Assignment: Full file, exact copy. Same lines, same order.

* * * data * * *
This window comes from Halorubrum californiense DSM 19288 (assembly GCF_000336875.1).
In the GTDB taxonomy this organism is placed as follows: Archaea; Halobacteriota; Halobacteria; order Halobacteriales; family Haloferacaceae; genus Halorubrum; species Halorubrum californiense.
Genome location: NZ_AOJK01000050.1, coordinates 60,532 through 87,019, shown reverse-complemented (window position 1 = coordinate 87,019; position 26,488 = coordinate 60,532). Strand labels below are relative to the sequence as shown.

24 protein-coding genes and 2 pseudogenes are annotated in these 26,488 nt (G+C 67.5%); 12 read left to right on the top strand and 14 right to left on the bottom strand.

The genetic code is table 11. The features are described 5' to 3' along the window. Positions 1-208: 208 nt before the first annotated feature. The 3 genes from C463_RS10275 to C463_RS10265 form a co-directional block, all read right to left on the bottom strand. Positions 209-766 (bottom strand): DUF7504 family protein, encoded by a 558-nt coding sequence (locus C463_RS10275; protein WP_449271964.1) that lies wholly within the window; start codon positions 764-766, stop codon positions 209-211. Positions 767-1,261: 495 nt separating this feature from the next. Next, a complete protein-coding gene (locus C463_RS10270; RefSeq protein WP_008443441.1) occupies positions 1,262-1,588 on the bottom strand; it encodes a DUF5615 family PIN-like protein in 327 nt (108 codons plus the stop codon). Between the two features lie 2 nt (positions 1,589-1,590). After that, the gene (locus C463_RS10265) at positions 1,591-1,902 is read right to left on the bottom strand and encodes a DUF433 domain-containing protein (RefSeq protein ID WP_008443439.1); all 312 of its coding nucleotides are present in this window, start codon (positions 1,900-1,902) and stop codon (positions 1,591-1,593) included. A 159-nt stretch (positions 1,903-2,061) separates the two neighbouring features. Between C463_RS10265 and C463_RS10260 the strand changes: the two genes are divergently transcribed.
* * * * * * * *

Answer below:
This window comes from Halorubrum californiense DSM 19288 (assembly GCF_000336875.1).
In the GTDB taxonomy this organism is placed as follows: Archaea; Halobacteriota; Halobacteria; order Halobacteriales; family Haloferacaceae; genus Halorubrum; species Halorubrum californiense.
Genome location: NZ_AOJK01000050.1, coordinates 60,532 through 87,019, shown reverse-complemented (window position 1 = coordinate 87,019; position 26,488 = coordinate 60,532). Strand labels below are relative to the sequence as shown.

24 protein-coding genes and 2 pseudogenes are annotated in these 26,488 nt (G+C 67.5%); 12 read left to right on the top strand and 14 right to left on the bottom strand.

The genetic code is table 11. The features are described 5' to 3' along the window. Positions 1-208: 208 nt before the first annotated feature. The 3 genes from C463_RS10275 to C463_RS10265 form a co-directional block, all read right to left on the bottom strand. Positions 209-766 (bottom strand): DUF7504 family protein, encoded by a 558-nt coding sequence (locus C463_RS10275; protein WP_449271964.1) that lies wholly within the window; start codon positions 764-766, stop codon positions 209-211. Positions 767-1,261: 495 nt separating this feature from the next. Next, a complete protein-coding gene (locus C463_RS10270; RefSeq protein WP_008443441.1) occupies positions 1,262-1,588 on the bottom strand; it encodes a DUF5615 family PIN-like protein in 327 nt (108 codons plus the stop codon). Between the two features lie 2 nt (positions 1,589-1,590). After that, the gene (locus C463_RS10265) at positions 1,591-1,902 is read right to left on the bottom strand and encodes a DUF433 domain-containing protein (RefSeq protein ID WP_008443439.1); all 312 of its coding nucleotides are present in this window, start codon (positions 1,900-1,902) and stop codon (positions 1,591-1,593) included. A 159-nt stretch (positions 1,903-2,061) separates the two neighbouring features. Between C463_RS10265 and C463_RS10260 the strand changes: the two genes are divergently transcribed.